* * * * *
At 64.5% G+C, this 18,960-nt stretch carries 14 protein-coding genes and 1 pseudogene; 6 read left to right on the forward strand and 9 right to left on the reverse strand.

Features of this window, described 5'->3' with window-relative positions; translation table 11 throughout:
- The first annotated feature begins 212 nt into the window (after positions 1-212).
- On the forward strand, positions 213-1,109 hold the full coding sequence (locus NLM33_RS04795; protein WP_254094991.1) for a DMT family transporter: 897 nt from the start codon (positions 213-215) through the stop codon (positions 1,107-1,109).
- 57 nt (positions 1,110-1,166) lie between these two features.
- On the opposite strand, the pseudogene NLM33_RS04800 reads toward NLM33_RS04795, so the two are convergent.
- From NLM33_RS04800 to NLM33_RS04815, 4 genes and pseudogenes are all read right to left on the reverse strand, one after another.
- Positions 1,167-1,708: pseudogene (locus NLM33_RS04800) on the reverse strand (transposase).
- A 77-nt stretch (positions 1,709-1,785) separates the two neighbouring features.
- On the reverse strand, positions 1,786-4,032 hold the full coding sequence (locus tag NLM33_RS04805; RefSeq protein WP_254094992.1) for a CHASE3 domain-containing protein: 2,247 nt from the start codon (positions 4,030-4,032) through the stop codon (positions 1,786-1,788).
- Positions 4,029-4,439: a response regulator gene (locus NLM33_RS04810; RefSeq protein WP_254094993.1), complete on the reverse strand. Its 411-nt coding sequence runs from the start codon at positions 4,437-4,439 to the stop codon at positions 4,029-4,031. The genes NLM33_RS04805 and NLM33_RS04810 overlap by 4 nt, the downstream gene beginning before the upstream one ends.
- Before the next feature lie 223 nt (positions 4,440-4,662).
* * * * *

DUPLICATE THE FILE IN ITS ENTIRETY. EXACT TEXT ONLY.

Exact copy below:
At 64.5% G+C, this 18,960-nt stretch carries 14 protein-coding genes and 1 pseudogene; 6 read left to right on the forward strand and 9 right to left on the reverse strand.

Features of this window, described 5'->3' with window-relative positions; translation table 11 throughout:
- The first annotated feature begins 212 nt into the window (after positions 1-212).
- On the forward strand, positions 213-1,109 hold the full coding sequence (locus NLM33_RS04795; protein WP_254094991.1) for a DMT family transporter: 897 nt from the start codon (positions 213-215) through the stop codon (positions 1,107-1,109).
- 57 nt (positions 1,110-1,166) lie between these two features.
- On the opposite strand, the pseudogene NLM33_RS04800 reads toward NLM33_RS04795, so the two are convergent.
- From NLM33_RS04800 to NLM33_RS04815, 4 genes and pseudogenes are all read right to left on the reverse strand, one after another.
- Positions 1,167-1,708: pseudogene (locus NLM33_RS04800) on the reverse strand (transposase).
- A 77-nt stretch (positions 1,709-1,785) separates the two neighbouring features.
- On the reverse strand, positions 1,786-4,032 hold the full coding sequence (locus tag NLM33_RS04805; RefSeq protein WP_254094992.1) for a CHASE3 domain-containing protein: 2,247 nt from the start codon (positions 4,030-4,032) through the stop codon (positions 1,786-1,788).
- Positions 4,029-4,439: a response regulator gene (locus NLM33_RS04810; RefSeq protein WP_254094993.1), complete on the reverse strand. Its 411-nt coding sequence runs from the start codon at positions 4,437-4,439 to the stop codon at positions 4,029-4,031. The genes NLM33_RS04805 and NLM33_RS04810 overlap by 4 nt, the downstream gene beginning before the upstream one ends.
- Before the next feature lie 223 nt (positions 4,440-4,662).